As I turned the corner on the trail, I saw a line of people, some splashing through and some tip-toeing, through an ankle-deep stream. It was not exactly the terrify-me-to-my-core river crossing I feared and kinda hoped for. Nonetheless, it was fun to jump into the river and feel some measure of being an Adventure Sports person.
After that river crossing we started our first major hill, where the 15K runners split off toward town and their finish. The entire hill was basically un-runnable single track that just went up and up through a dense forest of primarily straight pine like trees with no sun breaking through the canopy. It was quite fun to get to the top and do a nice downhill all the way back toward town, although some of the runners around me insisted on doing crazy-man-losing-total-control running on the downhills, with arms flying in all directions and legs pumping into the air. I named one guy “The Bombadier” since he would always bomb down the hills like crazy, only for me to repeatedly pass him on the uphills.
After running above town on trails, we hit the main highway for about 100 yards and then quickly turned off onto a dirt road that started up the ski mountain Cerro Bayo.
We hit a section that was steeper and muddier than the famed connector at the fire trails above UC Berkeley. Many sections required holding onto plant life to climb up the unstable, muddy trail. However, numerous more macho men than myself were determined to get up these sections without using the brush and would attack the hills like trying to climb a vertical slippery slide, only to turn all those around them into bowling pins as they inevitably slid back into the others.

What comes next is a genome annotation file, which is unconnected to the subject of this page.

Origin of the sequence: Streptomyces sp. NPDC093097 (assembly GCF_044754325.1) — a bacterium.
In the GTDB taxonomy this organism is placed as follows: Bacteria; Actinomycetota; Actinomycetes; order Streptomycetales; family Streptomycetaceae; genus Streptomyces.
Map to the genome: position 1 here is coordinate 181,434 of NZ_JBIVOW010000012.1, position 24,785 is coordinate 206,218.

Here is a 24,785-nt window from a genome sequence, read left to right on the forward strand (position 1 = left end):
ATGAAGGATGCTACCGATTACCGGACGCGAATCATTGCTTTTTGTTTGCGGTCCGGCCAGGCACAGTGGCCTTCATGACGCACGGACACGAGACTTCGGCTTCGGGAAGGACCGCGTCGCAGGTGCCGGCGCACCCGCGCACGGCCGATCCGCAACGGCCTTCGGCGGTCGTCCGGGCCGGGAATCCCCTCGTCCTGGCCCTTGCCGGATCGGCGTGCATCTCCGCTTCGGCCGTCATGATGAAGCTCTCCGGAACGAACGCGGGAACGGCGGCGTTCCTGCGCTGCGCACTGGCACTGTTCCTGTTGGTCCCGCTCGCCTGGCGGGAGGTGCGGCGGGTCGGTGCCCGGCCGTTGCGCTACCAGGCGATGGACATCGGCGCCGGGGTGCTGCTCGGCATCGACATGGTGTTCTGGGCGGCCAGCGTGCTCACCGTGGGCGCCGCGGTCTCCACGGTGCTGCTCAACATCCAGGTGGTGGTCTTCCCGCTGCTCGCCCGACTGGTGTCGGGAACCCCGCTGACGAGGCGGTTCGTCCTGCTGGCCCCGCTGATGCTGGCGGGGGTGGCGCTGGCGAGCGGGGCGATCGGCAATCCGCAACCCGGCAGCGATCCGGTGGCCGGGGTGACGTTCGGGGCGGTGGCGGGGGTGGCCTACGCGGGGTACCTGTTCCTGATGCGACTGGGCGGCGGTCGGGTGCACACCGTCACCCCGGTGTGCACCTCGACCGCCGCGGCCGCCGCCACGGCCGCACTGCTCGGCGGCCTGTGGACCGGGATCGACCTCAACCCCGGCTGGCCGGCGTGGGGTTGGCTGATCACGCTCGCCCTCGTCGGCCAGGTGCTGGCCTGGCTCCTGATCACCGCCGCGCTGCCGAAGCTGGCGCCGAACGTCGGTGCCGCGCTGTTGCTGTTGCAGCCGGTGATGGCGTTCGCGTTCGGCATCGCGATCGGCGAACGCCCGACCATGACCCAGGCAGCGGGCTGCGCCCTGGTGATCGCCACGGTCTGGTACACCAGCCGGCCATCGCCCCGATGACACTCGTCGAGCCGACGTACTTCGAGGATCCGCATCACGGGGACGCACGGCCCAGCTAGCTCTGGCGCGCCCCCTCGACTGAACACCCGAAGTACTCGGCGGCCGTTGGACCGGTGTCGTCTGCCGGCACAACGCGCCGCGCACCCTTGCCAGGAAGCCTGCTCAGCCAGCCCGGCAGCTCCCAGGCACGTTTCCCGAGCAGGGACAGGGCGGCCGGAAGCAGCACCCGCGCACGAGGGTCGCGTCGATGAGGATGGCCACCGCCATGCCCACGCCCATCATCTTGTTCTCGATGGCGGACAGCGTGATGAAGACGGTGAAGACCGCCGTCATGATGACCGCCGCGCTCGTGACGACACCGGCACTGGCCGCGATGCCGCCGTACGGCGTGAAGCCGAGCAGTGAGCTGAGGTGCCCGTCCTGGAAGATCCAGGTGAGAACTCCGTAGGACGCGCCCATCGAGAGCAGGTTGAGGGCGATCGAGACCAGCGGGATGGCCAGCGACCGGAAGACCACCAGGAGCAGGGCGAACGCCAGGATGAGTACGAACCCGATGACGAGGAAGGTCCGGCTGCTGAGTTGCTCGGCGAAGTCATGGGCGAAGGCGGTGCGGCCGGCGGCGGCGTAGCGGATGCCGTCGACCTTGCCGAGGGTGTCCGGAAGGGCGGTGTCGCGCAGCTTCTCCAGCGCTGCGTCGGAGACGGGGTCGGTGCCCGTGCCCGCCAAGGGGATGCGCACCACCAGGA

Early on the climb up this hill I searched for a walking stick to help with the straight-up march. I wanted one that was really light and small, and I was lucky to find one just the right size, and as this climb intensified, I was so happy to have my little stick that I started having thoughts of wanting to keep it forever. “I could pack it in my suitcase and bring it home,” I thought.
As we approached the top I was extremely excited to emerge from the trail onto a runnable dirt road that looked like a Cat track for the ski area, until I immediately realized we still had a long trek up through the mud and snow before we could come down again. When we finally reached the top of Cerro Bayo, I really was attached to my little stick and did not want to discard it, but I started having visions of Tom Hanks in Cast Away with his soccer ball that he named and would talk to. I decided the little stick made it all the way to the top of Cerro Bayo from the bottom and that it should rest there, so I sadly discarded it.
Soon after I let go of my stick, we started on the downhill, which consisted of running down a ski run on loose-pack, large-grain sand and rock. I heard a guy shout “SHIT,” and hearing English, I asked what happened. He said as soon as he started down and hit this loose sand, both his shoes entirely filled with the pebbles and sand, and he could not run.
(I later learned that this also repeatedly happened to Sarah.) I took to surfing down the sand as best I could, while “Bombadier” flew by me.
The run down was silly and fun, and a really nice break from the monotony of the climb up Cerro Bay.